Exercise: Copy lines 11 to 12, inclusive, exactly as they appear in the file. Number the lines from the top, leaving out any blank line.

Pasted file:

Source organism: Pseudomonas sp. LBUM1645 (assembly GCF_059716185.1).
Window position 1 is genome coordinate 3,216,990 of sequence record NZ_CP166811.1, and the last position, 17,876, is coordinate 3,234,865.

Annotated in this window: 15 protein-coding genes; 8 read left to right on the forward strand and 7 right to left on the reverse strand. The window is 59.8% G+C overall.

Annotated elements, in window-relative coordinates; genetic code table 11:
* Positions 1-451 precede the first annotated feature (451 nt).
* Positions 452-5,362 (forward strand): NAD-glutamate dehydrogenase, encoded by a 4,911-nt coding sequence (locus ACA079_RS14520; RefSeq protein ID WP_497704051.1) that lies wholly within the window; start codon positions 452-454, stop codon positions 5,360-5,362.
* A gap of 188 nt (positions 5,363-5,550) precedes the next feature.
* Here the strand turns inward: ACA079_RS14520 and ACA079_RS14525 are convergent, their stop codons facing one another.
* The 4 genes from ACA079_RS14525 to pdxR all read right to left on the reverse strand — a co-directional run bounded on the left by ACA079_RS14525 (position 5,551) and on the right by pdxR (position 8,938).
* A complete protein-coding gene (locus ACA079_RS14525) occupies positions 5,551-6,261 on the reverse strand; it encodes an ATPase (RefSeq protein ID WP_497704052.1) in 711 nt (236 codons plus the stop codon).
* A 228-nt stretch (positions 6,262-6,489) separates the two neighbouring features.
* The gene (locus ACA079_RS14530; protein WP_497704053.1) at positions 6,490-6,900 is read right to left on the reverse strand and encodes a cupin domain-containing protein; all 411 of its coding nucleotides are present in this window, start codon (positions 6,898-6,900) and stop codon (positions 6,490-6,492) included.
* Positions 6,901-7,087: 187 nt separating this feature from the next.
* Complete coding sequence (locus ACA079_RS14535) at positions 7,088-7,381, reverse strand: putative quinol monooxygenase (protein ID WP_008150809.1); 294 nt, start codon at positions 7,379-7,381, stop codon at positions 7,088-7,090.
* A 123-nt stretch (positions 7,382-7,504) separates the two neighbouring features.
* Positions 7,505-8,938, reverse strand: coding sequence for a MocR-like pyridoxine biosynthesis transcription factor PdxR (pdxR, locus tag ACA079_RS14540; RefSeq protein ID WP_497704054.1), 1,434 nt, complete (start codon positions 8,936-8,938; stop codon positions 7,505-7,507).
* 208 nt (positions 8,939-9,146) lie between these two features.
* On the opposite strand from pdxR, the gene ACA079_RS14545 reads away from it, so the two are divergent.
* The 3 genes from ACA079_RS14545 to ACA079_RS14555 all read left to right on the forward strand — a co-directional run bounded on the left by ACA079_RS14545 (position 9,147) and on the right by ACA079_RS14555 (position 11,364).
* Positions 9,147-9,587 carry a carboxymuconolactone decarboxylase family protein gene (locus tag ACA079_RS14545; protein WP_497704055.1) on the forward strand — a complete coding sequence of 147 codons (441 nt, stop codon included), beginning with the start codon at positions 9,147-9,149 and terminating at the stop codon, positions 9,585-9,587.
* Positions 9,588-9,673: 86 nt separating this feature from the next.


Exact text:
* A 228-nt stretch (positions 6,262-6,489) separates the two neighbouring features.
* The gene (locus ACA079_RS14530; protein WP_497704053.1) at positions 6,490-6,900 is read right to left on the reverse strand and encodes a cupin domain-containing protein; all 411 of its coding nucleotides are present in this window, start codon (positions 6,898-6,900) and stop codon (positions 6,490-6,492) included.